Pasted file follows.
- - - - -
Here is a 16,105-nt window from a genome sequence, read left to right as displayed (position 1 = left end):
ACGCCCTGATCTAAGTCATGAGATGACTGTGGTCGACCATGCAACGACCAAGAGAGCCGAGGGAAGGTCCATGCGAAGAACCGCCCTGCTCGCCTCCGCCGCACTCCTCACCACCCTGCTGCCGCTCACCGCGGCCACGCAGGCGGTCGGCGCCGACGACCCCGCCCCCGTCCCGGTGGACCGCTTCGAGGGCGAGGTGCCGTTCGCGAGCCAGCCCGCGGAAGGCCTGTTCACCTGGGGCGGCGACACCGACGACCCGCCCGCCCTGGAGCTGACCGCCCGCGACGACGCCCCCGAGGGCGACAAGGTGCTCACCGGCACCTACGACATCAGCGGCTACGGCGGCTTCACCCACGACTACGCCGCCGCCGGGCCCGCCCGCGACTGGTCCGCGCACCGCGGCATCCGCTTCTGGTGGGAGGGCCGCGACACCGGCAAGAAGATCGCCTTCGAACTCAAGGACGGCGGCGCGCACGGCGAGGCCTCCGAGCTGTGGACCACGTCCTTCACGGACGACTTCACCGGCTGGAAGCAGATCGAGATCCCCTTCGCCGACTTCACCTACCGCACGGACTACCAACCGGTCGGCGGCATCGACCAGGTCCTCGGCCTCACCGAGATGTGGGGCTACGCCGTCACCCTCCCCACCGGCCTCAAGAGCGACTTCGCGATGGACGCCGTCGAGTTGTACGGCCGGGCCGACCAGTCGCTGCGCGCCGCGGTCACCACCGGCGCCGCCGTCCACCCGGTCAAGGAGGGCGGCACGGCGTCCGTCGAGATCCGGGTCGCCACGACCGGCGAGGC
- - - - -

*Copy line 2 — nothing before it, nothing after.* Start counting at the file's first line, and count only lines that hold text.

ACGCCCTGATCTAAGTCATGAGATGACTGTGGTCGACCATGCAACGACCAAGAGAGCCGAGGGAAGGTCCATGCGAAGAACCGCCCTGCTCGCCTCCGCCGCACTCCTCACCACCCTGCTGCCGCTCACCGCGGCCACGCAGGCGGTCGGCGCCGACGACCCCGCCCCCGTCCCGGTGGACCGCTTCGAGGGCGAGGTGCCGTTCGCGAGCCAGCCCGCGGAAGGCCTGTTCACCTGGGGCGGCGACACCGACGACCCGCCCGCCCTGGAGCTGACCGCCCGCGACGACGCCCCCGAGGGCGACAAGGTGCTCACCGGCACCTACGACATCAGCGGCTACGGCGGCTTCACCCACGACTACGCCGCCGCCGGGCCCGCCCGCGACTGGTCCGCGCACCGCGGCATCCGCTTCTGGTGGGAGGGCCGCGACACCGGCAAGAAGATCGCCTTCGAACTCAAGGACGGCGGCGCGCACGGCGAGGCCTCCGAGCTGTGGACCACGTCCTTCACGGACGACTTCACCGGCTGGAAGCAGATCGAGATCCCCTTCGCCGACTTCACCTACCGCACGGACTACCAACCGGTCGGCGGCATCGACCAGGTCCTCGGCCTCACCGAGATGTGGGGCTACGCCGTCACCCTCCCCACCGGCCTCAAGAGCGACTTCGCGATGGACGCCGTCGAGTTGTACGGCCGGGCCGACCAGTCGCTGCGCGCCGCGGTCACCACCGGCGCCGCCGTCCACCCGGTCAAGGAGGGCGGCACGGCGTCCGTCGAGATCCGGGTCGCCACGACCGGCGAGGC